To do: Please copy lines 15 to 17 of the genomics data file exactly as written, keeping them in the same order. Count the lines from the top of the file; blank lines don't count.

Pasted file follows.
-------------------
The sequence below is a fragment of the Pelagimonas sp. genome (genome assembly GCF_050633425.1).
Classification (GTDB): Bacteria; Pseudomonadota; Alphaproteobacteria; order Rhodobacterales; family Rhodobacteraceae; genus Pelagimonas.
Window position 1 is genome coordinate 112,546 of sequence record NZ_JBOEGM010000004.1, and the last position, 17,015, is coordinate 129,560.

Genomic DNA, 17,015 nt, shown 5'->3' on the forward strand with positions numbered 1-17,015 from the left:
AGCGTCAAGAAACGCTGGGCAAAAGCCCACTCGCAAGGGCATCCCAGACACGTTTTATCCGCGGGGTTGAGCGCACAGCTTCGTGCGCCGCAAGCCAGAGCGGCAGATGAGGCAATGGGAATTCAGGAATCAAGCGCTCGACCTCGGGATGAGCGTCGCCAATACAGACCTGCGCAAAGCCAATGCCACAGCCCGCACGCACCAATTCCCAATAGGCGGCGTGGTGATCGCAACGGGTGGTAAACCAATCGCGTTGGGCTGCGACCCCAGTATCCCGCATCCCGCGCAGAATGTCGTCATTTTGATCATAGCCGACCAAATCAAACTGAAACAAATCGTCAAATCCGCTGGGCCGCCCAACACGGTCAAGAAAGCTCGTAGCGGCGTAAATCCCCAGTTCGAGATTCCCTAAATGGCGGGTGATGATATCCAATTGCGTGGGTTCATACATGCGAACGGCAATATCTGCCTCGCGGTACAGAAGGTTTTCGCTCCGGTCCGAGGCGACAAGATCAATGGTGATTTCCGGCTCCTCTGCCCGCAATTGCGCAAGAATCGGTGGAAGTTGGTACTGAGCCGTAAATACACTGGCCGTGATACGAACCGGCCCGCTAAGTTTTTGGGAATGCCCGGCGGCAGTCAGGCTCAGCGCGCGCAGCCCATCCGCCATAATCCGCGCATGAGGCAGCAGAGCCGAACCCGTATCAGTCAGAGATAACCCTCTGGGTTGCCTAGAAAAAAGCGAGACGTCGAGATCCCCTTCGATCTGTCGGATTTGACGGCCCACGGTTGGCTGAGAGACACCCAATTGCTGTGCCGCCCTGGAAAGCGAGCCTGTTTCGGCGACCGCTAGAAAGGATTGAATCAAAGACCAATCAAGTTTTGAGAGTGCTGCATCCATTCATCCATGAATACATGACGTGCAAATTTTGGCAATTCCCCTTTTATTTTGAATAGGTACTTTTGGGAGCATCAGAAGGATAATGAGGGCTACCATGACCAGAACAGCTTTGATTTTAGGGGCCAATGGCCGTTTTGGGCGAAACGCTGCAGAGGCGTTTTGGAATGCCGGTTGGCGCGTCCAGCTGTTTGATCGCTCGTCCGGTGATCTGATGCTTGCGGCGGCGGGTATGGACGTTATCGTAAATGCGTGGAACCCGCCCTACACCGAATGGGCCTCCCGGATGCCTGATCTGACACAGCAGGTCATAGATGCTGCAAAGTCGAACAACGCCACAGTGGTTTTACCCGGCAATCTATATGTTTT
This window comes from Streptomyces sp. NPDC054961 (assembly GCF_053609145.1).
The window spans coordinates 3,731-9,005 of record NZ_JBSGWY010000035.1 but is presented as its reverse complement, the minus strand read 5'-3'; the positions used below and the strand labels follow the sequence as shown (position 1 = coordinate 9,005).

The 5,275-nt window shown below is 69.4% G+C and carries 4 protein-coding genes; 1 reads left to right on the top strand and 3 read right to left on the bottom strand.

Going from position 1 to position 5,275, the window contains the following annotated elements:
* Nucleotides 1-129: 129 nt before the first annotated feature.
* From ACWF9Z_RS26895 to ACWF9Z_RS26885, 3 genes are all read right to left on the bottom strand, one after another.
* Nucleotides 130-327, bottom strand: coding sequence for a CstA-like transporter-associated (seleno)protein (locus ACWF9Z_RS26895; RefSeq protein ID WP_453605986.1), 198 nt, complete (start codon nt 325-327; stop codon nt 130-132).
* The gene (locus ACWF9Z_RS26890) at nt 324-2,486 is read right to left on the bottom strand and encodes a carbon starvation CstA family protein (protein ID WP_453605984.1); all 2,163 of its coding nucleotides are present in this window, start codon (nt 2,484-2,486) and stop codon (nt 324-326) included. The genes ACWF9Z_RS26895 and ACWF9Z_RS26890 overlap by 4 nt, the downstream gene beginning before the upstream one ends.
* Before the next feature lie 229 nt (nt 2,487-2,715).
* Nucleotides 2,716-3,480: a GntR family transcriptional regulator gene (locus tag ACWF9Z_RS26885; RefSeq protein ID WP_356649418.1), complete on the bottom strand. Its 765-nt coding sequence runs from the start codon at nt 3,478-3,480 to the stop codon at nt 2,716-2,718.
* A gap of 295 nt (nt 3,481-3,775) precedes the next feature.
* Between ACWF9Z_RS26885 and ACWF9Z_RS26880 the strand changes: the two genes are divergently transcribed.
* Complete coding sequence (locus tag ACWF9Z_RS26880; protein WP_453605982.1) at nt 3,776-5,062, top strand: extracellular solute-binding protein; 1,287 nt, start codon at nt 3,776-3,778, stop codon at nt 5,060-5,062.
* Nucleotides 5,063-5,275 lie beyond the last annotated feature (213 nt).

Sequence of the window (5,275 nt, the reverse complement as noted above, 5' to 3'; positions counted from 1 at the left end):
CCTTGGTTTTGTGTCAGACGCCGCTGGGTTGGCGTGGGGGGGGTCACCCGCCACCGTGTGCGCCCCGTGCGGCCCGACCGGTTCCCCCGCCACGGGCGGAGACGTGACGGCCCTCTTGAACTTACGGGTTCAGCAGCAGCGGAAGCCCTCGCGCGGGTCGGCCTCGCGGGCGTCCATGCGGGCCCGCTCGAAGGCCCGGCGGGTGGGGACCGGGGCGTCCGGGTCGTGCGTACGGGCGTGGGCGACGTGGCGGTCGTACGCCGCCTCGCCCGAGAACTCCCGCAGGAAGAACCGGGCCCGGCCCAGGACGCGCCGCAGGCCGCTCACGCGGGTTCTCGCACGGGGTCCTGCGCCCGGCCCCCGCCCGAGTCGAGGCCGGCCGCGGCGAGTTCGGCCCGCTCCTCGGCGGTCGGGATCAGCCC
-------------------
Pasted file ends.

* Nucleotides 2,716-3,480: a GntR family transcriptional regulator gene (locus tag ACWF9Z_RS26885; RefSeq protein ID WP_356649418.1), complete on the bottom strand. Its 765-nt coding sequence runs from the start codon at nt 3,478-3,480 to the stop codon at nt 2,716-2,718.
* A gap of 295 nt (nt 3,481-3,775) precedes the next feature.
* Between ACWF9Z_RS26885 and ACWF9Z_RS26880 the strand changes: the two genes are divergently transcribed.